Bamlanivimab is a monoclonal antibody that binds to the spike protein of SARS-CoV-2 and prevents its entry into host cells. The BLAZE-1 study’s interim results showed its benefit in lowering viral load and risk of hospitalization and death [45]. In November 2020, the FDA issued a EUA for bamlanivimab monotherapy. However, the EUA has been revoked due to increasing SARS-CoV-2 variants’ resistance to bamlanivimab. The updated NIH COVID-19 treatment guideline instead recommended using a combination of bamlanivimab plus etesevimab to treat mild-to-moderate COVID-19 as the combination maintains its activity against the SARS-CoV-2 delta variant [18]. No dose adjustment is recommended in those with renal impairment [14].

2.3.2. Casirivimab/Imdevimab

Casirivimab and imdevimab (REGEN-COV) are recombinant human monoclonal antibodies that work in synergy to inhibit SARS-CoV-2 binding from host cells. REGEN-COV also received EUA to treat nonhospitalized COVID-19 patients. A phase 3 RCT reported a 70% relative reduction in hospitalization or death among outpatient COVID-19 patients [18]. These drugs are not eliminated in urine, and dialysis is not expected to impact their elimination [14].

2.3.3. Sotrovimab

Sotrovimab is a monoclonal antibody that binds to the spike of SARS-CoV-2 protein and has been granted EUA to treat outpatient mild-to-moderate COVID-19. The COMET-ICE trial reported the efficacy of sotrovimab in reducing the rate of hospitalization or death (80%) among the sotrovimab group compared to controls [18]. No dosage adjustment is required in renal impairment, since the drug is not eliminated intact in urine [14].

2.3.4. Tocilizumab

Tocilizumab is an antiinterleukin (IL)-6 receptor monoclonal antibody that results in inflammation reduction. An initial pilot study showed significant improvement in ferritin, C-reactive protein, and D-dimer levels after tocilizumab, with early use associated with increased survival in severe COVID-19 [46]. However, the latest phase 3 COVACTA trial reported no clinical benefit of tocilizumab in terms of mortality rate or ventilator-free days compared to controls [47]. Tocilizumab is not renally excreted, and no dose adjustment is required in mild-to-moderate renal impairment, although its use has not been studied in severe impairment. No dose adjustments are required in dialysis since the considerable molecular weight of tocilizumab avoids clearance via dialysis [14].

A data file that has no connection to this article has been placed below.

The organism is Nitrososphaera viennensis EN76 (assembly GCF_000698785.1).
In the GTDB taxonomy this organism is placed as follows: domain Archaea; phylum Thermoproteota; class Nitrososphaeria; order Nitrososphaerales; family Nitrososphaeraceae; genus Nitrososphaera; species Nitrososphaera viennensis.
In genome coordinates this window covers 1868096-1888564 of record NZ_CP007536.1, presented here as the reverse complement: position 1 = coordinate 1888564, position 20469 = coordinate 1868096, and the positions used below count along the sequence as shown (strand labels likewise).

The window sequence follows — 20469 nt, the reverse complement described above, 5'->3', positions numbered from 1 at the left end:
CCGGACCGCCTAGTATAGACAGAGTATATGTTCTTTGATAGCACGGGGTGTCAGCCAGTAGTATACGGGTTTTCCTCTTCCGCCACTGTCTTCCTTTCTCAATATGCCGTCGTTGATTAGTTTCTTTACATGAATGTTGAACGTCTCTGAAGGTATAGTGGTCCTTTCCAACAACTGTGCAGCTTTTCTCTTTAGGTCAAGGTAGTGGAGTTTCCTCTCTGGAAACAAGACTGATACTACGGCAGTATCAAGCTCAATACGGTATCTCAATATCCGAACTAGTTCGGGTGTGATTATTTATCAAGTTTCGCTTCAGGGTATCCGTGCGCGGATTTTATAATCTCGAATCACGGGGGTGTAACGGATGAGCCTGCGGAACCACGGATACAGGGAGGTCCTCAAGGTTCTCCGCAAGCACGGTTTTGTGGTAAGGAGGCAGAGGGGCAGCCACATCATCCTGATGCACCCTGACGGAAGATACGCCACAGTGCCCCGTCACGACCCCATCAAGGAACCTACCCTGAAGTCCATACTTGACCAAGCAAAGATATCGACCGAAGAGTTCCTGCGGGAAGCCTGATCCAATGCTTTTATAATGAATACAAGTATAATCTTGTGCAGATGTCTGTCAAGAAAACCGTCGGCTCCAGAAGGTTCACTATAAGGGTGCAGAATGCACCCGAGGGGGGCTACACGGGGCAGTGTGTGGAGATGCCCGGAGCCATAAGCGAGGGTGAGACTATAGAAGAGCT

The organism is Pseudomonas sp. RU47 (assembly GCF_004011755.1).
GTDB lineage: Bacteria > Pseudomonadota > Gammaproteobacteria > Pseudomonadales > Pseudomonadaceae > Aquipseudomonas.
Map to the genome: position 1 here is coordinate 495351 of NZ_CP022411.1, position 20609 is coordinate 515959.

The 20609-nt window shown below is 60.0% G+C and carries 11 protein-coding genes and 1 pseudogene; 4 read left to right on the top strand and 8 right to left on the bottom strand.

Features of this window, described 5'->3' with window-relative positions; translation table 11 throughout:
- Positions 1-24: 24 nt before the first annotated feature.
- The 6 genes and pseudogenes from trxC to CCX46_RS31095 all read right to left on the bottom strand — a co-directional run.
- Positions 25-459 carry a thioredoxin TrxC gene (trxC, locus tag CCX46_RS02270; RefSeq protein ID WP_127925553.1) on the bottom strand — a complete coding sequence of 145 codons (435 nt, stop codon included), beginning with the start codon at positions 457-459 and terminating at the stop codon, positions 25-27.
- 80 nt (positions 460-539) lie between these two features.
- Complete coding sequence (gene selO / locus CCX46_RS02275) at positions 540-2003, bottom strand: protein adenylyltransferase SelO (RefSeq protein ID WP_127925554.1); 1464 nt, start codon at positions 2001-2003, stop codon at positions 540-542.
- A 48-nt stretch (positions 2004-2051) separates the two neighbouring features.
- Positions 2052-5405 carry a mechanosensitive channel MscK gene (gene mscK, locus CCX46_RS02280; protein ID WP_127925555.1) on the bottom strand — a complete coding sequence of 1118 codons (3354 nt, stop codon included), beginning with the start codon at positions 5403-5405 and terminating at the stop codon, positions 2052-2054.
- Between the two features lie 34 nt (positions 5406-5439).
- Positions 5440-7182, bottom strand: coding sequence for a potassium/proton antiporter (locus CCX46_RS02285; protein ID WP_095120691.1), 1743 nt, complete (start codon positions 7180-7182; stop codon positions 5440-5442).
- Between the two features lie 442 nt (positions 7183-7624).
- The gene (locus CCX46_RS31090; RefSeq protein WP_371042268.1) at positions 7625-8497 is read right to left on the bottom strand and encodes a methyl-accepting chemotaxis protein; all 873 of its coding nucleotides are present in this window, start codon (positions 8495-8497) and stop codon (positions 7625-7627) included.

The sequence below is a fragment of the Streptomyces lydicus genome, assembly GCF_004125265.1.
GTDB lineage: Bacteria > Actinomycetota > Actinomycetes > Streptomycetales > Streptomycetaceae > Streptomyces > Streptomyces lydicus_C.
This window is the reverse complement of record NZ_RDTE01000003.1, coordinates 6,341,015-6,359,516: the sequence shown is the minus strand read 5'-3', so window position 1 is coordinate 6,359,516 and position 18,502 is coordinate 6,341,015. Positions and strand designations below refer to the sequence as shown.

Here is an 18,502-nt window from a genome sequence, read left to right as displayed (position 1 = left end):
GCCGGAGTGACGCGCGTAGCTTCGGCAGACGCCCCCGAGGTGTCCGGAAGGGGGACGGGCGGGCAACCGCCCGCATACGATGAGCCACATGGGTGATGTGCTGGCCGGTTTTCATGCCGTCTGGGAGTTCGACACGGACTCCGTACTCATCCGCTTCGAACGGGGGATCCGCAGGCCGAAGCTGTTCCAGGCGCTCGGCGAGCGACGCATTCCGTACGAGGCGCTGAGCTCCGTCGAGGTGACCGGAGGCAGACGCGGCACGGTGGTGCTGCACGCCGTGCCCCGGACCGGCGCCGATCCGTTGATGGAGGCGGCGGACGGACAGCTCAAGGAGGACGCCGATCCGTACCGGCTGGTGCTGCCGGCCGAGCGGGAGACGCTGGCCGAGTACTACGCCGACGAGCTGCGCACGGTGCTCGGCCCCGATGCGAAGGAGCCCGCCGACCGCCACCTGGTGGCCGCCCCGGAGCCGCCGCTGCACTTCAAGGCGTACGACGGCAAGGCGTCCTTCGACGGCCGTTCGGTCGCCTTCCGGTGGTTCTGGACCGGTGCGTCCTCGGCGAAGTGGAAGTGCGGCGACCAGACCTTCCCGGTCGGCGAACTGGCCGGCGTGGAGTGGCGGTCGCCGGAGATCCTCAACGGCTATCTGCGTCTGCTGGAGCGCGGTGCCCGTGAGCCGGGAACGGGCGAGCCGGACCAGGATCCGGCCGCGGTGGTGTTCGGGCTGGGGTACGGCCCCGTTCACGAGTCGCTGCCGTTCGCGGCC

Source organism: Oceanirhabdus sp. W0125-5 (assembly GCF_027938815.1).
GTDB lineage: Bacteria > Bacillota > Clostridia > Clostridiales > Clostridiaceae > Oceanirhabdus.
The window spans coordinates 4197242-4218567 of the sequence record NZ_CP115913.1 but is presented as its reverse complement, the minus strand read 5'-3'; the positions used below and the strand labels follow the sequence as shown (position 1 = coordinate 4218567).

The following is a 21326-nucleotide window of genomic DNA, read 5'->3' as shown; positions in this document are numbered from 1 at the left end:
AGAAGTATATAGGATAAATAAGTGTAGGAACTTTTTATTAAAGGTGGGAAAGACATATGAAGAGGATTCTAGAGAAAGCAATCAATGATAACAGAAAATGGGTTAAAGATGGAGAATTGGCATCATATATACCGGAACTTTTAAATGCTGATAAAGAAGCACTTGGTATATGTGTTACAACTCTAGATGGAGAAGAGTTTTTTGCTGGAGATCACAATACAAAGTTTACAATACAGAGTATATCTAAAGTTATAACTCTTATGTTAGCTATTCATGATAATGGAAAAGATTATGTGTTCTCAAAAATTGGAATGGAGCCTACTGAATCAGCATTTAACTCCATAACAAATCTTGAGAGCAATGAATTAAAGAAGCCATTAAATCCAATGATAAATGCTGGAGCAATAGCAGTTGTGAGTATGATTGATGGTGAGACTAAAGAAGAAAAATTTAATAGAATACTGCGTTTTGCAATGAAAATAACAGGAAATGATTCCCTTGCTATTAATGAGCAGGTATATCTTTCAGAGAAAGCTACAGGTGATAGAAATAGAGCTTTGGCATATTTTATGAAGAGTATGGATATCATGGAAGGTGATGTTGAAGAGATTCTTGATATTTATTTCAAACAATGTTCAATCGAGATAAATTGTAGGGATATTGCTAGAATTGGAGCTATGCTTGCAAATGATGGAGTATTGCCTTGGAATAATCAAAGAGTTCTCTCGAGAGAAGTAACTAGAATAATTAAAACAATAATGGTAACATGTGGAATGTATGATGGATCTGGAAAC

2.3.5. Baricitinib

Baricitinib is an inhibitor of Janus kinase that prevents immune activation and inflammation. As of November 2020, baricitinib, in combination with remdesivir, received EUA as COVID-19 treatment [18]. The ACTT-2 trial showed that baricitinib plus remdesivir resulted in a significantly faster recovery time, although no difference in short-term mortality was observed compared with remdesivir only [48]. The kidney excretes approximately 75% of this drug, and the risk of adverse reactions increases as renal function decreases. Dosage adjustment is required in those with eGFR <60 ml/min. Furthermore, approximately 75% of baricitinib is excreted by the kidney, which increases the risk of adverse reactions as renal function decreases. Baricitinib is not recommended for dialysis patients or those who develop AKI [14].

2.3.6. Adalimumab

Adalimumab targets tumor necrosis factor (TNF)-α explicitly. Data from the SECURE-IBD [49] and COVID-19 Global Rheumatology Alliance [50] registries demonstrated that anti-TNF therapies in patients with inflammatory bowel disease and rheumatic disease infected with COVID-19 were associated with lower hospital admission, ventilator use, and death. Its effectiveness for COVID-19 in the community settings is currently under the preenrollment phase [51]. Adalimumab can be administered without dose adjustment and was shown to be safe and well-tolerated in CKD patients, including those undergoing dialysis, with no significant worsening of renal function after 24-month follow-up [52].

2.3.7. Sarilumab

Sarilumab is another anti-IL-6 receptor monoclonal antibody that modulates IL-6 levels associated with severe COVID-19 [18]. Its efficacy is currently under investigation (NCT04315298). Early results showed early results of CRP level reduction, although no clinical benefit was observed. Whether early administration can prevent cytokine storms and subsequent ICU admission is under exploration in the SARICOR trial (NCT04357860). Sarilumab is not renally excreted; thus, dose adjustment is not required in mild-to-moderate renal dysfunction, but its use has not been studied in severe impairment [14]. Intravenous sarilumab has been recommended as an alternative to tocilizumab when it is not available [18].

3. Discussion and Conclusion